It’s always going to be a little interesting to me that one of my favorite kids’ films (The Iron Giant) and one of my least favorite (The Incredibles) were created by the same person, Brad Bird. Part of this is just odds, of course; for good or for ill, the Hollywood blockbuster movie industry is dominated by the writing and direction of a scarce handful of individuals in a way most media isn’t, and this is especially true of animation, where only a few studios achieve wide distribution.
Still, it’s interesting. I’d point to this as a good example of the Barthesian death of the author: Bird always claims that criticism of The Incredibles as right-wing is silly, because he didn’t intend anything of the sort, and that’s like saying The Iron Giant is left-wing, and he’s a centrist, after all.
The thing is… The Iron Giant is left-wing. Whether Brad Bird intended it to be or not. The Incredibles is also right-wing, whether Brad Bird intended it to be or not. Creators fail to learn time and time again that their intentions have very little substance when it comes to the meaning of the things they create; they are two standalone movies and most audiences have no idea they were the brainchild of the same person, and can’t be expected to. They’re not even done in the same medium of animation. In terms of impact, one has absolutely nothing to do with the other.
Though — also, they’re not contradictory films? I love one, I hate the other, I endorse one, I vehemently disagree with the other, but they don’t really contradict each other directly. Rightwingness and leftwingness are not unilateral blocs of opinion; they represent a rough conglomerate of philosophies that are often associated. The Iron Giant is an anti-war anti-violence film. The Incredibles is a pro-aristocracy film. They’re not necessarily mutually exclusive. Actually, a lot of pro-aristocratic narratives have endorsed pacifism or mercy or other various values that could be considered liberal; it’s just that hierarchy is so deeply embedded into cultural consciousness that the idea of ubermenschen pervades lots of things, and The Incredibles just really blatantly in love with supermen.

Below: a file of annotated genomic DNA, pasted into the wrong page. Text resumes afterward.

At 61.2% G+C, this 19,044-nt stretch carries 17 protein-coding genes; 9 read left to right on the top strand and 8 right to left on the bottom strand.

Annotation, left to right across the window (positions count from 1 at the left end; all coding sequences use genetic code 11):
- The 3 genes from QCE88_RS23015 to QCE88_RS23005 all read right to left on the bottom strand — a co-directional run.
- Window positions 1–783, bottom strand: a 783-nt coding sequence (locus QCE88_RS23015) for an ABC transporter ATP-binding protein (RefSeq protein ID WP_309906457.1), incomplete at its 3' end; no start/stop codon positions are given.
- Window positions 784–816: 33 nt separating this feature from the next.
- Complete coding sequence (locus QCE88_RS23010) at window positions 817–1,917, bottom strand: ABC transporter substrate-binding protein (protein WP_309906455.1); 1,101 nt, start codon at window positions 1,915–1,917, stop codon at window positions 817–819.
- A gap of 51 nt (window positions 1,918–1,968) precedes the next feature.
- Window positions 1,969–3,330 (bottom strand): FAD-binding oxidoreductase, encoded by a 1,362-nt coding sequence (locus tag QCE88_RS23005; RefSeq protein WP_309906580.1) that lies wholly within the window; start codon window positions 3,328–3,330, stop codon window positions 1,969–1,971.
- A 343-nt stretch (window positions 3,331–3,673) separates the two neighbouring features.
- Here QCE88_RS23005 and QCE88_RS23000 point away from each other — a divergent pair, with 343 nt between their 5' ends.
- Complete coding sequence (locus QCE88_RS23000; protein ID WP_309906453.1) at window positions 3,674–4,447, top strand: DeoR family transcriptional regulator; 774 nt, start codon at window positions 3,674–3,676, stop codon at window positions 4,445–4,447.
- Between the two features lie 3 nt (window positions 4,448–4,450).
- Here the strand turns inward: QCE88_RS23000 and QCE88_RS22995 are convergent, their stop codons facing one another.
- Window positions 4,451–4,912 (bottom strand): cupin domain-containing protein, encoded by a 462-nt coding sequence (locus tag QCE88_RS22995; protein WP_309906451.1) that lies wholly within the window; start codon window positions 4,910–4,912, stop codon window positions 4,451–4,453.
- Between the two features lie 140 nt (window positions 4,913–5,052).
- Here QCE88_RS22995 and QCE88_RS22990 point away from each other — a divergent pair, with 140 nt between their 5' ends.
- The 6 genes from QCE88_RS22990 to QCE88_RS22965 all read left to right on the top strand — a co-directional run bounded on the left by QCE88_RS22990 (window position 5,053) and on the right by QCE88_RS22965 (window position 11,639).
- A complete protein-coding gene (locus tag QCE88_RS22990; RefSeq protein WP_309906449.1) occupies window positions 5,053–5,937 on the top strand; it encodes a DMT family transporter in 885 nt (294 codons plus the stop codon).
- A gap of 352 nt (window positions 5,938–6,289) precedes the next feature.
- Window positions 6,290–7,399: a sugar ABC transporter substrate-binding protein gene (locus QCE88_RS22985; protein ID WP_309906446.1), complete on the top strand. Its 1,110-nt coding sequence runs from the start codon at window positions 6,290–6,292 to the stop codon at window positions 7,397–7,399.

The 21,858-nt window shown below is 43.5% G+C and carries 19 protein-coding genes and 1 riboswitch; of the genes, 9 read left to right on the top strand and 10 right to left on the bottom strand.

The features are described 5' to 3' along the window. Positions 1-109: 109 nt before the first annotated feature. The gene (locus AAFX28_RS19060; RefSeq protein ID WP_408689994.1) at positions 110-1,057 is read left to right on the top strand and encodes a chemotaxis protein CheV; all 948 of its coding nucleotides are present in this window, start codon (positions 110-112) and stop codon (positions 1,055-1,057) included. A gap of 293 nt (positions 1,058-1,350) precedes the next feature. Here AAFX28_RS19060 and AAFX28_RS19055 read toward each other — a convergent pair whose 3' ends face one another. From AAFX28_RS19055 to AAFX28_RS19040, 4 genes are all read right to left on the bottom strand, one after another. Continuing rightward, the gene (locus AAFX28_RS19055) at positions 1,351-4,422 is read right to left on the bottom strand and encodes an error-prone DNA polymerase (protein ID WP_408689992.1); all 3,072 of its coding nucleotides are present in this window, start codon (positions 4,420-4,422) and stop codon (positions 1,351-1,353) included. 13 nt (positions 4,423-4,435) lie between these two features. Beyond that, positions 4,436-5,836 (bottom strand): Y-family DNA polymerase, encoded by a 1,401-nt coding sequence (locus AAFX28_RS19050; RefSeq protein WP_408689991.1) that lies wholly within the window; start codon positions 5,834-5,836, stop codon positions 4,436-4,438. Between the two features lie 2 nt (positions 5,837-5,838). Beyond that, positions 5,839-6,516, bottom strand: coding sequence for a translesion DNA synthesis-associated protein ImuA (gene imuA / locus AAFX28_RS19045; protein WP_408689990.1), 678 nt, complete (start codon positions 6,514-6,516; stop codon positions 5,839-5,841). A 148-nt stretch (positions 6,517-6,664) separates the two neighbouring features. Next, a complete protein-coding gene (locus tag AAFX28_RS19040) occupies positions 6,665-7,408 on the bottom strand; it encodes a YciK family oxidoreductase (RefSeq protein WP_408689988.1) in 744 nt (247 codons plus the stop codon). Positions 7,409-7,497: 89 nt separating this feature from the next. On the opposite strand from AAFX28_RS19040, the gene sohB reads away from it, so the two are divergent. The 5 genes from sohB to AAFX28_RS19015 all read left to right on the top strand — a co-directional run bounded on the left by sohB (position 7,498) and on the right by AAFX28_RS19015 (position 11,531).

Barthes’ death of the author is important. I’m very anti-cult-of-celebrity-personality when it comes to media, period. I don’t like being a fan of a creator, except in fun; I’m a fan of creations. A lot of my favorite works were made by people who also made stuff I despise. I love Watchmen; I don’t like The League of Extraordinary Gentlemen at all. There are some eps of Steven Moffat’s I still think are well-written and clever, and overall he’s kind of an atrocious writer. And ultimately, predictably for anyone who knows me, my biggest problem with The Incredibles isn’t that it’s right-wing (and loved by liberals anyway), it’s that it’s stupid and facile and predictable.
It’s not satirical—satire is not a badge you just get to whap on anything intended to poke fun at something else. Satire isn’t a catch-all that excuses everything, though Bird’s certainly tried to invoke it as such. What’s it a satire of? Cape length? It’s a parody, at best. I like a lot of narratives that endorse things I hate: The Lord of the Rings is totally monarchist, for instance. I still like the early Harry Potter books, but they were always very creepy and Calvinist. Narrative is complicated. I just loathe “but Brad Bird also did The Iron Giant, haha!” as a gotcha; so?